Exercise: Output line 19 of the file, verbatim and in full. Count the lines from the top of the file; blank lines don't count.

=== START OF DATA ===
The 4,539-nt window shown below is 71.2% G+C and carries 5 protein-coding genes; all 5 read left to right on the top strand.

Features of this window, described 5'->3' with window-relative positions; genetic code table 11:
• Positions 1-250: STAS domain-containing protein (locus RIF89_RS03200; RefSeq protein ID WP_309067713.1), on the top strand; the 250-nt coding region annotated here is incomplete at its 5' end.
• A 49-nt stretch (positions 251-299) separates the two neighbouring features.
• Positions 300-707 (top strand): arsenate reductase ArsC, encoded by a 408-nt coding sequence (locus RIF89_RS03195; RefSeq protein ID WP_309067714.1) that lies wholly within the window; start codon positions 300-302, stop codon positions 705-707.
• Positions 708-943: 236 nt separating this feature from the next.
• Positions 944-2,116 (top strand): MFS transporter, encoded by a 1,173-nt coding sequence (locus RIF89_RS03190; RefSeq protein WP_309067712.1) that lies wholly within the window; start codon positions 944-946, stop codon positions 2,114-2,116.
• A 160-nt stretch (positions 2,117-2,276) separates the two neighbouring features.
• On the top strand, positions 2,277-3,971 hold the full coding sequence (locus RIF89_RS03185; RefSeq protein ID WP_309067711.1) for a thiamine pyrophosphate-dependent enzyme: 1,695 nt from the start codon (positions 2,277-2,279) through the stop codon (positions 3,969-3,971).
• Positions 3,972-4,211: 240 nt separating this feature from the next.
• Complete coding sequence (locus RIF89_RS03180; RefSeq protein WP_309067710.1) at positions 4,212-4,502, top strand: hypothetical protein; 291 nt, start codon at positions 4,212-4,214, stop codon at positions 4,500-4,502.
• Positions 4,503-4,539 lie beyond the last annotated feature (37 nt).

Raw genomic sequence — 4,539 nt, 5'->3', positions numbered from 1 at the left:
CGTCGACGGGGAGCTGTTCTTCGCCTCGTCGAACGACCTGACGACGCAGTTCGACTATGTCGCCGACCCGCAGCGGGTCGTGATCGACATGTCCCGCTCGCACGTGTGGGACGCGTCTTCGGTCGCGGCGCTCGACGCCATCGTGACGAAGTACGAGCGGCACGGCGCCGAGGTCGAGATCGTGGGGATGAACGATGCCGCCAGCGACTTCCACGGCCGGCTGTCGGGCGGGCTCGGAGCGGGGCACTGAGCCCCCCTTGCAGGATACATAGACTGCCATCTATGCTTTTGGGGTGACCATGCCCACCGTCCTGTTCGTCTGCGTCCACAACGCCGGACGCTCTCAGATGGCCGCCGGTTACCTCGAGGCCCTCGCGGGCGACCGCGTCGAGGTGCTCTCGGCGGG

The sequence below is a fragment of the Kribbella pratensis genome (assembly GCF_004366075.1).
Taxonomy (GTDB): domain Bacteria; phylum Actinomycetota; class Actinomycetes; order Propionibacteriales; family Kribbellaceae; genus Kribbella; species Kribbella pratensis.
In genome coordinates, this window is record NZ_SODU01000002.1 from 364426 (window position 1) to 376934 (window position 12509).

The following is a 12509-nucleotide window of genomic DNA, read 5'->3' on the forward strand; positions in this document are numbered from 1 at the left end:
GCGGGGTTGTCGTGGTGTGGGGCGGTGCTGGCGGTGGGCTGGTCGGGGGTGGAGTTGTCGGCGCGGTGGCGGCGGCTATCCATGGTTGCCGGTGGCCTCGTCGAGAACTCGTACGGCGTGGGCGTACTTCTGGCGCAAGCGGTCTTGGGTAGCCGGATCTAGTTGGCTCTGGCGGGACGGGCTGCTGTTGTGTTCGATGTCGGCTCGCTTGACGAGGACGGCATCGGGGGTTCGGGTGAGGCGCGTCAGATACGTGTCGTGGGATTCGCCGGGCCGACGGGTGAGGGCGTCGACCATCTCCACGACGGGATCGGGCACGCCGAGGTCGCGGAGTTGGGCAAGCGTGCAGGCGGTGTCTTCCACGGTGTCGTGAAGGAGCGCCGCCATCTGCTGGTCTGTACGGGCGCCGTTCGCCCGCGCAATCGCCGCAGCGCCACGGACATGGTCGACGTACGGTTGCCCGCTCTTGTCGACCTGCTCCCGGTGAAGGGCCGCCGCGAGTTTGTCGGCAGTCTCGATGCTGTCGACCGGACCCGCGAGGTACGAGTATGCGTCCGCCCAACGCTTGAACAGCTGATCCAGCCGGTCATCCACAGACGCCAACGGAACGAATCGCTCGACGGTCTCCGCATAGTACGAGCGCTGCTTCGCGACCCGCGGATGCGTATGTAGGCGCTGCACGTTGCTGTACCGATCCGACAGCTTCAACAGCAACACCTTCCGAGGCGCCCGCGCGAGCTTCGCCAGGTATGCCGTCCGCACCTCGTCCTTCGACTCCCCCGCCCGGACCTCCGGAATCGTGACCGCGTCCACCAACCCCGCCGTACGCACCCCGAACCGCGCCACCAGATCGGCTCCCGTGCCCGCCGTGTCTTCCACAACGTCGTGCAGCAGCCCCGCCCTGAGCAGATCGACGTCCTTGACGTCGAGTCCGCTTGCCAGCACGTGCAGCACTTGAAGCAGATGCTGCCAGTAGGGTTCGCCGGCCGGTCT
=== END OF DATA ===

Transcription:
GCGGGGTTGTCGTGGTGTGGGGCGGTGCTGGCGGTGGGCTGGTCGGGGGTGGAGTTGTCGGCGCGGTGGCGGCGGCTATCCATGGTTGCCGGTGGCCTCGTCGAGAACTCGTACGGCGTGGGCGTACTTCTGGCGCAAGCGGTCTTGGGTAGCCGGATCTAGTTGGCTCTGGCGGGACGGGCTGCTGTTGTGTTCGATGTCGGCTCGCTTGACGAGGACGGCATCGGGGGTTCGGGTGAGGCGCGTCAGATACGTGTCGTGGGATTCGCCGGGCCGACGGGTGAGGGCGTCGACCATCTCCACGACGGGATCGGGCACGCCGAGGTCGCGGAGTTGGGCAAGCGTGCAGGCGGTGTCTTCCACGGTGTCGTGAAGGAGCGCCGCCATCTGCTGGTCTGTACGGGCGCCGTTCGCCCGCGCAATCGCCGCAGCGCCACGGACATGGTCGACGTACGGTTGCCCGCTCTTGTCGACCTGCTCCCGGTGAAGGGCCGCCGCGAGTTTGTCGGCAGTCTCGATGCTGTCGACCGGACCCGCGAGGTACGAGTATGCGTCCGCCCAACGCTTGAACAGCTGATCCAGCCGGTCATCCACAGACGCCAACGGAACGAATCGCTCGACGGTCTCCGCATAGTACGAGCGCTGCTTCGCGACCCGCGGATGCGTATGTAGGCGCTGCACGTTGCTGTACCGATCCGACAGCTTCAACAGCAACACCTTCCGAGGCGCCCGCGCGAGCTTCGCCAGGTATGCCGTCCGCACCTCGTCCTTCGACTCCCCCGCCCGGACCTCCGGAATCGTGACCGCGTCCACCAACCCCGCCGTACGCACCCCGAACCGCGCCACCAGATCGGCTCCCGTGCCCGCCGTGTCTTCCACAACGTCGTGCAGCAGCCCCGCCCTGAGCAGATCGACGTCCTTGACGTCGAGTCCGCTTGCCAGCACGTGCAGCACTTGAAGCAGATGCTGCCAGTAGGGTTCGCCGGCCGGTCT